Doctor insights on:
When Will The Swelling Go Down After Open Carpal Tunnel Surgery
Swelling is the enlargement of organs, skin, or other body parts. It is caused by a buildup of fluid in the tissues. The extra fluid can lead to a rapid increase in weight over a short period of time (days to weeks). Swelling can occur all over the body (generalized) or only in one part ...Read more
I had open carpal tunnel surgery october 21st and stitches removed on november 5th the top lay of skin is open. No leakage no redness so is this okay?
Often the top layer: Of skin cracks peels and breaks a bit. Especially the thick palm skin. Ask your surgeon if they object to using cream or lotion. ...Read more
Had open carpal tunnel surgery on my left wrist in 09/2014. As of late I have been having inner elbow pain and middle finger only pain. Any ideas?
Hand surgeon: These symptoms could be due to a recurrence of some carpal tunnel problem. Your hand surgeon is best qualified to evaluate and advise you. ...Read more
No: Time to get that checked out. Hard to say what is wrong without an exam. It may not be related to the cts. ...Read more
What could be cause of jolts of pain down fingers when hand gets cold. Have recently had carpal tunnel surgery.?
Nerves waking up: It could be several things, but its not unusual to have a flare up of pain after cts as sensation returns. It can also be caused by scar, post-operative inflammation, and over use. Try ice and anti-inflammatories like Aleve (naproxen) or advil. If it persists, a short course of supervised therapy may help, including de-sensitization exercises like working your handa dn fingers in a pot of dried beans. ...Read more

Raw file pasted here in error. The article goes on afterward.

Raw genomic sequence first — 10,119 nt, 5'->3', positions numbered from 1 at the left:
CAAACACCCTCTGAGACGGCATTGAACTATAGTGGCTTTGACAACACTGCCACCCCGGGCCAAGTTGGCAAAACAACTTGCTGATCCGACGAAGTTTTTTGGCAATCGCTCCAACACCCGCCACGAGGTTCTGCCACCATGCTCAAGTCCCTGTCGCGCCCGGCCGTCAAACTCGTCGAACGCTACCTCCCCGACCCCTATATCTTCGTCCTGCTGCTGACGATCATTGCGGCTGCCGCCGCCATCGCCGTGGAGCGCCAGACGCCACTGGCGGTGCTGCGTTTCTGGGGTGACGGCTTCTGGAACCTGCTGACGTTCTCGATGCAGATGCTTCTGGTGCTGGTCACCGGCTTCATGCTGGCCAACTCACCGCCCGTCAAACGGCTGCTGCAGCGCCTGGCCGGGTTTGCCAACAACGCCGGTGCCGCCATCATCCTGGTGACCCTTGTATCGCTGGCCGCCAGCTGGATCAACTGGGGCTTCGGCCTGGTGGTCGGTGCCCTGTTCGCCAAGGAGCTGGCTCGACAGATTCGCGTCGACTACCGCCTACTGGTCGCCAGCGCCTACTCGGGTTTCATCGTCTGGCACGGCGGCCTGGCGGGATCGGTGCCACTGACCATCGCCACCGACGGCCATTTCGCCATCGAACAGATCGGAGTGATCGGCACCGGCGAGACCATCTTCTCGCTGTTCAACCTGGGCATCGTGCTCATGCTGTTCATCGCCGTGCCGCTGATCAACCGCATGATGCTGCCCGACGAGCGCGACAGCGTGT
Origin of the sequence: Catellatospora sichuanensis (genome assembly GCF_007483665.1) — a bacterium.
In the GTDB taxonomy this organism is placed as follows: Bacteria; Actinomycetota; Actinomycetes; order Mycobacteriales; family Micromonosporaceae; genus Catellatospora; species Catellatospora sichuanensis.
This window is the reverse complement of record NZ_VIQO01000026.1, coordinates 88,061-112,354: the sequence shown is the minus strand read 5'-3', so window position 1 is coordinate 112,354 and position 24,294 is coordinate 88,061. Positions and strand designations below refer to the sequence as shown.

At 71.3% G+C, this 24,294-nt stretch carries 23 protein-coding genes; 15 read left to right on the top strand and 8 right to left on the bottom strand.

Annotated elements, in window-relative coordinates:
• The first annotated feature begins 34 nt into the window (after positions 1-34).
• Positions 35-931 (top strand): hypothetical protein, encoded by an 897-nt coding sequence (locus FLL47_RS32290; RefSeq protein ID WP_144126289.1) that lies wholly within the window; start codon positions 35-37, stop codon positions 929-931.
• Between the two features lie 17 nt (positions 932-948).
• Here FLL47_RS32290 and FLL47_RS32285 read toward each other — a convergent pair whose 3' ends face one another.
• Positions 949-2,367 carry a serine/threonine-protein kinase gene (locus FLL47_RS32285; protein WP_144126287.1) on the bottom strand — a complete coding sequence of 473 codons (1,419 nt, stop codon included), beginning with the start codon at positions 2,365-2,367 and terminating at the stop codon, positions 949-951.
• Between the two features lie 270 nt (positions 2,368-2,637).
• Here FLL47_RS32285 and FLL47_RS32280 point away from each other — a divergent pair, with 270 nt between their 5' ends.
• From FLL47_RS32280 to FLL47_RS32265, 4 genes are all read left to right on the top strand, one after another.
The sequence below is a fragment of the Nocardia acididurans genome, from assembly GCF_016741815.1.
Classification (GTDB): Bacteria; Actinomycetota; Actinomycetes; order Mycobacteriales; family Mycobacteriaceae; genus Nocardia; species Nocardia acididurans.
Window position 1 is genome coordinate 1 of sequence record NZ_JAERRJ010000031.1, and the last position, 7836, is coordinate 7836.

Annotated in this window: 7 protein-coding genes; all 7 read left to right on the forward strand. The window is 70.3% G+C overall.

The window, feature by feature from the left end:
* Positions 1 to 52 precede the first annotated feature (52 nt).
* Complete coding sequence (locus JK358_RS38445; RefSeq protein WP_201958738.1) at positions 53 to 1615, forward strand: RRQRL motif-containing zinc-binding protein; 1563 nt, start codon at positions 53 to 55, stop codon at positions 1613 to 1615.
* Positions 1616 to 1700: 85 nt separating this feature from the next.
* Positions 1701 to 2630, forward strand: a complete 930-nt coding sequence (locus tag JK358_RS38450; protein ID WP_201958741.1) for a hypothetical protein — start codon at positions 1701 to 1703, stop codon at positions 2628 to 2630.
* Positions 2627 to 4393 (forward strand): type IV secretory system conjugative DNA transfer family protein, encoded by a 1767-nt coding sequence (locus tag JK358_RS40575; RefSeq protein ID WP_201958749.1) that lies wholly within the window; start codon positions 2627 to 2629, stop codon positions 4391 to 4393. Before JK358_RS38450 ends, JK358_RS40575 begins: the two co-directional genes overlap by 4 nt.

Yes: Hand swelling is common after a carpal tunnel release. Take it easy on the hand for a few weeks and the swelling should resolve. I tell my patients to give the hand a chance to heal. ...Read more
I had carpal tunnel surgery with removal of ganglion cyst 1 month still having a great deal of pain, heat and swelling in my hand. Normal?
No not normal: There are four main signs of inflammation: pain, heat, redness, and swelling. Those are signs that the immune system is activated. After a surgery there can be inflammation and it's normal for a few days. If it is present a month later it is concerning that there is either infection, or some kind of immune activation. It's worth getting it checked out right away by your surgeon. ...Read more
Speak to surgeon: Understand the risks & benefits, make sure you understand the alternatives to surgery, get your questions even the ones you don't think are important answered before the surgery, make sure you provide a full medical history. Understand the post operative protocol http://jeffreywintmd. Blogspot. Com/2014/09/informed-patient-tutorial-carpal-tunnel. Html here is a good start but ask your surgeon. ...Read more
6 weeks: For most patients, they are able to gradually resume most normal activities around 6 weeks after surgery. Most do not require occupational therapy on the hand. However, ot can be helpful if the recovery is slow. The type of work being done influences when someone can return. The more strenuous the work the more time it takes. Your surgeon can help you make a plan as to when you can return. ...Read more
Persistent symptoms: If you have persistent symptoms of numbness, weakness or pain with a diagnosis of CTS despite trying some conservative management including a splint, anti inflammatories, or steroids then you really should consider surgery. the success rate is very good at over 90%. Surgery will delay any further injury to the nerve which can even lead to permanent nerve damage if not managed appropriately. ...Read more
I had Carpal Tunnel surgery in 2012 but now symptoms return. What is going on? Should I be concerned?